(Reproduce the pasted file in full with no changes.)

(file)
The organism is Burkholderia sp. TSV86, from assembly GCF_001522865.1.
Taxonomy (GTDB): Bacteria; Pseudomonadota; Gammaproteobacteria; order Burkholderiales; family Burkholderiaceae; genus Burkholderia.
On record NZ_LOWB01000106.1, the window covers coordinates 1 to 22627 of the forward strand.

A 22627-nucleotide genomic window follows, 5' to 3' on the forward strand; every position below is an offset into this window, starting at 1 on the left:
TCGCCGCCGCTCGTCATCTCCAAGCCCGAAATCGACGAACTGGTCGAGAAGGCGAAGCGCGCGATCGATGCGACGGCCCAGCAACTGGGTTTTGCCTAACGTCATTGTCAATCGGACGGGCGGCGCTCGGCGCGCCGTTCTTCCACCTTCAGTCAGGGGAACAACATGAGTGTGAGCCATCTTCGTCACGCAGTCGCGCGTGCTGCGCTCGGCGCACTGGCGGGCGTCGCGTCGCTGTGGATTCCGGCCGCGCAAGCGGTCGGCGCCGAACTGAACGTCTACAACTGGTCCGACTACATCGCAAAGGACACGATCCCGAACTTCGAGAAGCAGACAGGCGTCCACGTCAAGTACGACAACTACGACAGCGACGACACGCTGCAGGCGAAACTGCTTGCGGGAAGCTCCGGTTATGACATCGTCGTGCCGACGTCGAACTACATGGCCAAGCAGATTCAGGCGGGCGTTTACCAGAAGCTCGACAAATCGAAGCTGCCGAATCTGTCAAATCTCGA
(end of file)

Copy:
The organism is Burkholderia sp. TSV86, from assembly GCF_001522865.1.
Taxonomy (GTDB): Bacteria; Pseudomonadota; Gammaproteobacteria; order Burkholderiales; family Burkholderiaceae; genus Burkholderia.
On record NZ_LOWB01000106.1, the window covers coordinates 1 to 22627 of the forward strand.

A 22627-nucleotide genomic window follows, 5' to 3' on the forward strand; every position below is an offset into this window, starting at 1 on the left:
TCGCCGCCGCTCGTCATCTCCAAGCCCGAAATCGACGAACTGGTCGAGAAGGCGAAGCGCGCGATCGATGCGACGGCCCAGCAACTGGGTTTTGCCTAACGTCATTGTCAATCGGACGGGCGGCGCTCGGCGCGCCGTTCTTCCACCTTCAGTCAGGGGAACAACATGAGTGTGAGCCATCTTCGTCACGCAGTCGCGCGTGCTGCGCTCGGCGCACTGGCGGGCGTCGCGTCGCTGTGGATTCCGGCCGCGCAAGCGGTCGGCGCCGAACTGAACGTCTACAACTGGTCCGACTACATCGCAAAGGACACGATCCCGAACTTCGAGAAGCAGACAGGCGTCCACGTCAAGTACGACAACTACGACAGCGACGACACGCTGCAGGCGAAACTGCTTGCGGGAAGCTCCGGTTATGACATCGTCGTGCCGACGTCGAACTACATGGCCAAGCAGATTCAGGCGGGCGTTTACCAGAAGCTCGACAAATCGAAGCTGCCGAATCTGTCAAATCTCGA